Today’s Guest Post is by Kirsty Robertson, an Associate Professor of Contemporary Art and Museum Studies at Western University, Canada (London, Ontario). In it she considers the Synthetic Collective and the linked, but distinct project A Museum for Future Fossils. 
Synthetic Collective is an interdisciplinary collaboration among visual artists, cultural workers, and scientists. We work together to understand the effects of plastics and micro-plastics pollution in the Great Lakes Region of North America through sampling, mapping, and visualization projects. Overall, we hope to use our research (aesthetic and scientific) to instigate change at individual and policy levels. Our research outcomes include scholarly articles, three-dimensional art works, photographs, think-pieces, and eventually a major exhibition.
We believe that when artists and scientists work together from the beginning of a research project in rigorous collaboration, possibilities are opened for synthesizing different modes of knowledge. Such multi-level enquiry is crucial for understanding complex questions about the pervasiveness of plastic, a material we depend on even as its ubiquitous presence threatens to overwhelm marine and land ecosystems.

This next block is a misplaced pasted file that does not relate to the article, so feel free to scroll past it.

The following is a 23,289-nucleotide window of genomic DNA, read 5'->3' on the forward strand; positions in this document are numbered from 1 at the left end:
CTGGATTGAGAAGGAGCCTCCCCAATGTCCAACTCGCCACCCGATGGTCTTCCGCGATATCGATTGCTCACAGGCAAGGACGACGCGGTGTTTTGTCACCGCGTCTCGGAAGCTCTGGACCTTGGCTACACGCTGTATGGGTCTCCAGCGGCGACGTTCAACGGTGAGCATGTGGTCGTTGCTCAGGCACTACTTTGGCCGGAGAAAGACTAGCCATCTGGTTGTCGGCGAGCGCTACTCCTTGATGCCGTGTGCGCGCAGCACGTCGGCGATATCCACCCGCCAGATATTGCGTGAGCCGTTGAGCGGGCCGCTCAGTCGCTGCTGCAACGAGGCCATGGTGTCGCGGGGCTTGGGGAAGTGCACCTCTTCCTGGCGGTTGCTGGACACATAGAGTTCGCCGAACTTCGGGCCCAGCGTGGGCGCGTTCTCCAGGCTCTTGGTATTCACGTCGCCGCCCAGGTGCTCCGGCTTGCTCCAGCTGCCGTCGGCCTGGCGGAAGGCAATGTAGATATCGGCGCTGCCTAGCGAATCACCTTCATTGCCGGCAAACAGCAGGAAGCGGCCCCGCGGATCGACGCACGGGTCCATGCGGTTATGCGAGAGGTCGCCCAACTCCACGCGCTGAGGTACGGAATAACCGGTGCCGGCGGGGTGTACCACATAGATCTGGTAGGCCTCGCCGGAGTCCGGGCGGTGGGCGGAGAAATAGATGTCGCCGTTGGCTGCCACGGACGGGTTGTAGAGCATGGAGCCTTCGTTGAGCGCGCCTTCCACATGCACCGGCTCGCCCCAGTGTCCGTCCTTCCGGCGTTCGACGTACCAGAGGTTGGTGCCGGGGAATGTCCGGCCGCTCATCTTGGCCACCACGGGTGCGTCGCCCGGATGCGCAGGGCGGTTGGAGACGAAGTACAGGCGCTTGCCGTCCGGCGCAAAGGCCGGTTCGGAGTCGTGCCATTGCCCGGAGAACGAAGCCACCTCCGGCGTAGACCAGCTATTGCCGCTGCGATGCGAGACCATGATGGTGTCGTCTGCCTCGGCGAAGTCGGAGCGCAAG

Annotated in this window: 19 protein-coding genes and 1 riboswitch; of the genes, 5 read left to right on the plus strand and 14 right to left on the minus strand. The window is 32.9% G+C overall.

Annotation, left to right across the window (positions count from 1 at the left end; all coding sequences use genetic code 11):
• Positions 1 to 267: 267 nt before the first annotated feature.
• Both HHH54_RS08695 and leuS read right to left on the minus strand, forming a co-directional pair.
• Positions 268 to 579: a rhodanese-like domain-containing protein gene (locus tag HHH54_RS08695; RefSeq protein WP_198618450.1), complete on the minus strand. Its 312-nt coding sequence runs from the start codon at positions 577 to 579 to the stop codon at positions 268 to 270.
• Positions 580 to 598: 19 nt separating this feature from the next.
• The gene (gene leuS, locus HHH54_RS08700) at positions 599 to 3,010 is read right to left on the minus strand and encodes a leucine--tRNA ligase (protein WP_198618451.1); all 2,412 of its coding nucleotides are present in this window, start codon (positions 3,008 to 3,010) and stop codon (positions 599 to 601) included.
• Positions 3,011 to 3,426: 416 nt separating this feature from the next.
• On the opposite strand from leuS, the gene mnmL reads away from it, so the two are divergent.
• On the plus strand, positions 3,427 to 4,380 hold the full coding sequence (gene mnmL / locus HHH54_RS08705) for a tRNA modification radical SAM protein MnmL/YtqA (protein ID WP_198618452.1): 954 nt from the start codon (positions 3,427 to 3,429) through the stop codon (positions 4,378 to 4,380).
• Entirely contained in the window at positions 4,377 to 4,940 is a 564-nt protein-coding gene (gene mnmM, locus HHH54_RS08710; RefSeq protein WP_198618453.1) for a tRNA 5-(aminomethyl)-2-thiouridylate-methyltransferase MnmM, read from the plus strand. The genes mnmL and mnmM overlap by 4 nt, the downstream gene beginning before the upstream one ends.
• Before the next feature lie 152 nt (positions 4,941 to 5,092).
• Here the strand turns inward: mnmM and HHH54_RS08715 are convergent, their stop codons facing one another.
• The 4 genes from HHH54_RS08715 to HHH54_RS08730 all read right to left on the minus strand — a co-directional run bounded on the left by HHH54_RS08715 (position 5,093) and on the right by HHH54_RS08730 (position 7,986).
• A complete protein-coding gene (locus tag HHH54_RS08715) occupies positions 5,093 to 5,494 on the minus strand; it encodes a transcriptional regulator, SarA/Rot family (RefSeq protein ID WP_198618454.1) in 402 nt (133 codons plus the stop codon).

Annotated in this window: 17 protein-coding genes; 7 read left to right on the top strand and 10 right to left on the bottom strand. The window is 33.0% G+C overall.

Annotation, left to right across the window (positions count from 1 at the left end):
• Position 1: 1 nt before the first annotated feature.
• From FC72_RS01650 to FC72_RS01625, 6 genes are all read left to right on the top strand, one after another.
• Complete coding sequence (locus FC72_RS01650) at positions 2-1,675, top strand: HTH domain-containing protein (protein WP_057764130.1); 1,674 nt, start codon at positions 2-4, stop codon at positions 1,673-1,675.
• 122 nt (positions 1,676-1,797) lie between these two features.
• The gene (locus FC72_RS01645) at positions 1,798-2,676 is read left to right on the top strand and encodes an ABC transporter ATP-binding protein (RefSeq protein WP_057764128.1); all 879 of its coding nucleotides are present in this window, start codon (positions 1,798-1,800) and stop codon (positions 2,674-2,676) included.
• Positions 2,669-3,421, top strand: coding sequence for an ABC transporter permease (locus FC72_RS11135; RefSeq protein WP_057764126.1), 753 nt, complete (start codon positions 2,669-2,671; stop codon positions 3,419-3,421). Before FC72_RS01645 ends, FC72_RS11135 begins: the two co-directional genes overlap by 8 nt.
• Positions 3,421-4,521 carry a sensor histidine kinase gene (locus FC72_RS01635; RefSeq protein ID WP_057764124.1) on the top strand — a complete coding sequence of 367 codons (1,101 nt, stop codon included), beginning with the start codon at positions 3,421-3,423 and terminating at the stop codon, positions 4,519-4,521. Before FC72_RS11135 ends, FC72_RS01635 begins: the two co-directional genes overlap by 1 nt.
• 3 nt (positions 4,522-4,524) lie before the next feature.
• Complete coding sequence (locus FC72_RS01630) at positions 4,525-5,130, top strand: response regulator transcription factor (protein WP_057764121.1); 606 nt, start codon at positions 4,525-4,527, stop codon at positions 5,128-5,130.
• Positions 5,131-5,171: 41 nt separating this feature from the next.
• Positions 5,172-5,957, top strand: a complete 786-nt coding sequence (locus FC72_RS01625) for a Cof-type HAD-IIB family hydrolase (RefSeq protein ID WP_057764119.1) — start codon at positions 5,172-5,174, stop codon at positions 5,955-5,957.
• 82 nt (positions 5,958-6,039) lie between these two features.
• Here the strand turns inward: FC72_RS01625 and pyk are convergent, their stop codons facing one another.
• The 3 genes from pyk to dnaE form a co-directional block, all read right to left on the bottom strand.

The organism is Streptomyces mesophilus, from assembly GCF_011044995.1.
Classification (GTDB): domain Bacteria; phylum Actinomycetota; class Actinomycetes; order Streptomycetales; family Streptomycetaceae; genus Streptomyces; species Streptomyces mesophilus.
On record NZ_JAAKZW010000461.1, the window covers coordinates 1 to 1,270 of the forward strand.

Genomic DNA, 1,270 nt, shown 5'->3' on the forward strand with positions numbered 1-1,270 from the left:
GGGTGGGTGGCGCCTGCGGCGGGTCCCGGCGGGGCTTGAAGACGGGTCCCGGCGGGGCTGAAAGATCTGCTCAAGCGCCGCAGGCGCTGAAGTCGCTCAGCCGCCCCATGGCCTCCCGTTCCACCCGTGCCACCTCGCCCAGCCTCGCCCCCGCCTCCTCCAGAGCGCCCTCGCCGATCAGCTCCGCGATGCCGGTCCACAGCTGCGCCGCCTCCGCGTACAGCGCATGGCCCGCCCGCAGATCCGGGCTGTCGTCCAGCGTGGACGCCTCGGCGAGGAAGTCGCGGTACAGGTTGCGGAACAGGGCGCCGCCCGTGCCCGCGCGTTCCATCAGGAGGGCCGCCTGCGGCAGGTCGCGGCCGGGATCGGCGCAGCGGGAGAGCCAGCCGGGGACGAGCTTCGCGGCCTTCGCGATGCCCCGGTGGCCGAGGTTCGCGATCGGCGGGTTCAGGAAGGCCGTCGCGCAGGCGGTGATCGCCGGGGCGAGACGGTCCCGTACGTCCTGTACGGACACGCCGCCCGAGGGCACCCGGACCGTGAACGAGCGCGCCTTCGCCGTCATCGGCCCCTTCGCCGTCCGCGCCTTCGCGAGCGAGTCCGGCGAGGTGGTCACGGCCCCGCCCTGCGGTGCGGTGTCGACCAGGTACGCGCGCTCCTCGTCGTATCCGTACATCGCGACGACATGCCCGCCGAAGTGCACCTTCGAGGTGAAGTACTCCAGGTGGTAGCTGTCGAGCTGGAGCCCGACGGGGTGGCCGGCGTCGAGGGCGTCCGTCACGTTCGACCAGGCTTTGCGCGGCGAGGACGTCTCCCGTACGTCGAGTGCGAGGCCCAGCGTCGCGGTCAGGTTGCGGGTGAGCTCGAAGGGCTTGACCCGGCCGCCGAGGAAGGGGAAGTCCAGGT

In our recently published article “Embracing an Interdisciplinary Approach to Plastics Pollution and Awareness,” we set out a series of instructions geared toward building successful interdisciplinary collaborations. Advice covers how to reach out across disciplines, how to sustain and encourage communication, cooperation, and involvement, and how to assign specific roles and responsibilities to team members.
Collaborations such as that of the Synthetic Collective are remarkably rewarding, but can also be difficult to start up and maintain. When we first came together, for example, we had to overcome differences in disciplinary language, and work to translate between our conceptual framings. For instance, when is a rock a rock, and when is it a stone? Is plastics pollution a more appropriate term than plastic pollution? What can art do that science cannot, and vice versa?